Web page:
Getting HESA ready for designation

Paul Clark, the chief executive of HESA, sets out the how the designated data body will address the challenges that this new role offers.
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HESA will this week publish a consultation on its statutory activities. This is a function of its new role as the Designated Data Body for higher education information in England – a status conferred as a result of the Higher Education and Research Act 2017.

The consultation, which is aimed at all higher education providers and sector representative bodies, sets out proposals for distinguishing between those activities that are statutory (and therefore mandatory), and those that are non-statutory (and therefore voluntary). We are inviting comment on the second category in particular, as the level of support for these will determine the future shape of HESA’s overall service offering.

The changes that HESA is currently undergoing are the most significant since its inception in 1993. The consultation is a major milestone in determining the direction these changes will take next. At the same time, data has never been as important to the sector as it is now, nor as abundant. This means that the need for comparable, structured, and reliable data is greater now than it has ever been – for regulators, funding bodies, and Government departments in the four countries of the UK; for higher education providers; for sector bodies and agencies; for academics and researchers; and for the general public.

The core of HESA

Amid the many changes taking place, HESA will therefore continue to shape its current and future services around a number of core principles. These include the following:

The data we provide should be high-quality. This runs through everything we do, to ensure that those making decisions or performing analyses using our data can have complete confidence in its value. Our data and services should be trustworthy. We are an independent and impartial agency providing data services for others to use as they need. We have no axes to grind or positions to take, except when it comes to assuring the statistical reliability of our data.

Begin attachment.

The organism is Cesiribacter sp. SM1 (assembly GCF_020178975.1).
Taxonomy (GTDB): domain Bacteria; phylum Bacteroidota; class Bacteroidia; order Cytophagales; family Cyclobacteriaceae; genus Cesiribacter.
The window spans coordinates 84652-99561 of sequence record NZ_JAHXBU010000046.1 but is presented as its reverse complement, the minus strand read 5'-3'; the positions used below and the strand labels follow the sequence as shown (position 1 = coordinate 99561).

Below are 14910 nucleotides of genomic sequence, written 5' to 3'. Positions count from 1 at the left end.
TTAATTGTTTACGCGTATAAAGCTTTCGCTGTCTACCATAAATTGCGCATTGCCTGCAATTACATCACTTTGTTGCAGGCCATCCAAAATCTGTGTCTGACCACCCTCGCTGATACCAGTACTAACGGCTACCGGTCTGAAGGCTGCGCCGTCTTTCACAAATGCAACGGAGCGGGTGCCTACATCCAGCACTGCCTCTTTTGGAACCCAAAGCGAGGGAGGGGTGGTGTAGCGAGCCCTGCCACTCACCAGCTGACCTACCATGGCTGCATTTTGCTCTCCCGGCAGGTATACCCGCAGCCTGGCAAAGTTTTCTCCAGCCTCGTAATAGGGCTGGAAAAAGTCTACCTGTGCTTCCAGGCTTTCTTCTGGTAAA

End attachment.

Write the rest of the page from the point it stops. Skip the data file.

Our data should be as open and accessible as possible (except where this would infringe individual privacy). We have made good progress with our Open Data strategy, as evidenced by the release this week of data from our finance record as open data for the first time, but there is still more that we plan to do in this area. Openness will be a major theme of our strategy and activities in the future. We aim to maintain a consistent UK-wide service. As others in the sector are finding, this can be a challenge as the policy and regulatory regimes in the four countries of the UK continue to diverge. But we are determined to play our part in supporting a data framework that can facilitate a common approach across the UK, since, at an operational level, activities across UK borders continue to be closely intertwined.

And we want to ensure that our services are as efficient as possible, and that we minimise the burden on providers, including the cost. We are acutely aware of the financial pressures facing the sector – now, and over the medium term. Reshaping our activities as a result of recent regulatory changes, as well as taking advantage of new technological developments, offer opportunities to make sure that we are operating in the most cost-effective way possible, while ensuring that our services continue to meet customer expectations.

Changes to come

Preparing to operate as the designated data body is not the only change taking place at HESA at the moment. Data Futures is a once-in-a-generation opportunity to update the systems underpinning the HE sector’s data collection infrastructure. Graduate Outcomes, implemented this year, is the largest national social survey after the census. Recent events have shown that change doesn’t always go precisely to plan, especially when it is on this scale.

Our primary focus over the next few years will be on ensuring that we deliver our statutory requirements and transformation programmes effectively and efficiently, serving the requirements of the regulators, funding bodies, government departments, and providers: in short, meeting the needs of the users of our services. Taken together, the programmes and activities currently underway will modernise the sector’s approach to data, improve the provision of essential data services, and enhance the value and usability of the data we collect.

The consultation published this week offers an opportunity for providers to comment on and help shape HESA’s services. I would encourage as many as possible to take this opportunity, so we can ensure that we are continuing to meet the data needs of the sector, now and in the future.

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